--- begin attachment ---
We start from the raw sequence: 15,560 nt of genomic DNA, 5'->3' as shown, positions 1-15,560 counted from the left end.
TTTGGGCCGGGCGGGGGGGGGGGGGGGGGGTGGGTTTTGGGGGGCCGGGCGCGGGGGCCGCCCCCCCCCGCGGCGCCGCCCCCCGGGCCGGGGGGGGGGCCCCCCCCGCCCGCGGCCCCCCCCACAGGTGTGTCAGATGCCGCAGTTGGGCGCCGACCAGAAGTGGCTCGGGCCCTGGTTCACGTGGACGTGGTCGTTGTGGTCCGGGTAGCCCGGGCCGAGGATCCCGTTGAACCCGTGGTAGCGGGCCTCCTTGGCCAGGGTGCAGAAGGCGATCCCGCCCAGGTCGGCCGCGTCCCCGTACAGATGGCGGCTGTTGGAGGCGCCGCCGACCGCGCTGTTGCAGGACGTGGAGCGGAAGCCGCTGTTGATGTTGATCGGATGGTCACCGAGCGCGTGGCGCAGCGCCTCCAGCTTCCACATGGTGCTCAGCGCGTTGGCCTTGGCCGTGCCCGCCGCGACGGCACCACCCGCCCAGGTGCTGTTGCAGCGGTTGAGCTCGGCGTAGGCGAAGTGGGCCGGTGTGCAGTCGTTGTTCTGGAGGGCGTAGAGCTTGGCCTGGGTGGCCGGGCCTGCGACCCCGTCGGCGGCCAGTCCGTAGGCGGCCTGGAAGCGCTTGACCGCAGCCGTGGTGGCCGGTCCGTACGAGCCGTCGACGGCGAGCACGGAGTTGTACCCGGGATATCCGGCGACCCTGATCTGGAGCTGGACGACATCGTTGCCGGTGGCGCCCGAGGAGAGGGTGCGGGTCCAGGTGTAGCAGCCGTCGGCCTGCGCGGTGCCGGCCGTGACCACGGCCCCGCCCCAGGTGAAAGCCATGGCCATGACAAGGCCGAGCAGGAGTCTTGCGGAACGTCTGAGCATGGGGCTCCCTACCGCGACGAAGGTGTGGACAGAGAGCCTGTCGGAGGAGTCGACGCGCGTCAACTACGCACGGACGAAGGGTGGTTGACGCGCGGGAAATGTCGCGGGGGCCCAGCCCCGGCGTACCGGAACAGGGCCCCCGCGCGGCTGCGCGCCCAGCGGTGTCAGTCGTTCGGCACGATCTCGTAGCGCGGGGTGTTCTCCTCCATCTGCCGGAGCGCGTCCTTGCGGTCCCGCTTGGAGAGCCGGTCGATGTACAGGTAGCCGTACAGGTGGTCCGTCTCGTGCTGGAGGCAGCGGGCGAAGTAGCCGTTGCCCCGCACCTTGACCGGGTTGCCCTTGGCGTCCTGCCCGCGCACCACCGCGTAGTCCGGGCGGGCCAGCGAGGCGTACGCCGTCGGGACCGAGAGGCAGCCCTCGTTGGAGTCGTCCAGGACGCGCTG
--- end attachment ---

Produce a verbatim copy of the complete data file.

We start from the raw sequence: 15,560 nt of genomic DNA, 5'->3' as shown, positions 1-15,560 counted from the left end.
TTTGGGCCGGGCGGGGGGGGGGGGGGGGGGTGGGTTTTGGGGGGCCGGGCGCGGGGGCCGCCCCCCCCCGCGGCGCCGCCCCCCGGGCCGGGGGGGGGGCCCCCCCCGCCCGCGGCCCCCCCCACAGGTGTGTCAGATGCCGCAGTTGGGCGCCGACCAGAAGTGGCTCGGGCCCTGGTTCACGTGGACGTGGTCGTTGTGGTCCGGGTAGCCCGGGCCGAGGATCCCGTTGAACCCGTGGTAGCGGGCCTCCTTGGCCAGGGTGCAGAAGGCGATCCCGCCCAGGTCGGCCGCGTCCCCGTACAGATGGCGGCTGTTGGAGGCGCCGCCGACCGCGCTGTTGCAGGACGTGGAGCGGAAGCCGCTGTTGATGTTGATCGGATGGTCACCGAGCGCGTGGCGCAGCGCCTCCAGCTTCCACATGGTGCTCAGCGCGTTGGCCTTGGCCGTGCCCGCCGCGACGGCACCACCCGCCCAGGTGCTGTTGCAGCGGTTGAGCTCGGCGTAGGCGAAGTGGGCCGGTGTGCAGTCGTTGTTCTGGAGGGCGTAGAGCTTGGCCTGGGTGGCCGGGCCTGCGACCCCGTCGGCGGCCAGTCCGTAGGCGGCCTGGAAGCGCTTGACCGCAGCCGTGGTGGCCGGTCCGTACGAGCCGTCGACGGCGAGCACGGAGTTGTACCCGGGATATCCGGCGACCCTGATCTGGAGCTGGACGACATCGTTGCCGGTGGCGCCCGAGGAGAGGGTGCGGGTCCAGGTGTAGCAGCCGTCGGCCTGCGCGGTGCCGGCCGTGACCACGGCCCCGCCCCAGGTGAAAGCCATGGCCATGACAAGGCCGAGCAGGAGTCTTGCGGAACGTCTGAGCATGGGGCTCCCTACCGCGACGAAGGTGTGGACAGAGAGCCTGTCGGAGGAGTCGACGCGCGTCAACTACGCACGGACGAAGGGTGGTTGACGCGCGGGAAATGTCGCGGGGGCCCAGCCCCGGCGTACCGGAACAGGGCCCCCGCGCGGCTGCGCGCCCAGCGGTGTCAGTCGTTCGGCACGATCTCGTAGCGCGGGGTGTTCTCCTCCATCTGCCGGAGCGCGTCCTTGCGGTCCCGCTTGGAGAGCCGGTCGATGTACAGGTAGCCGTACAGGTGGTCCGTCTCGTGCTGGAGGCAGCGGGCGAAGTAGCCGTTGCCCCGCACCTTGACCGGGTTGCCCTTGGCGTCCTGCCCGCGCACCACCGCGTAGTCCGGGCGGGCCAGCGAGGCGTACGCCGTCGGGACCGAGAGGCAGCCCTCGTTGGAGTCGTCCAGGACGCGCTG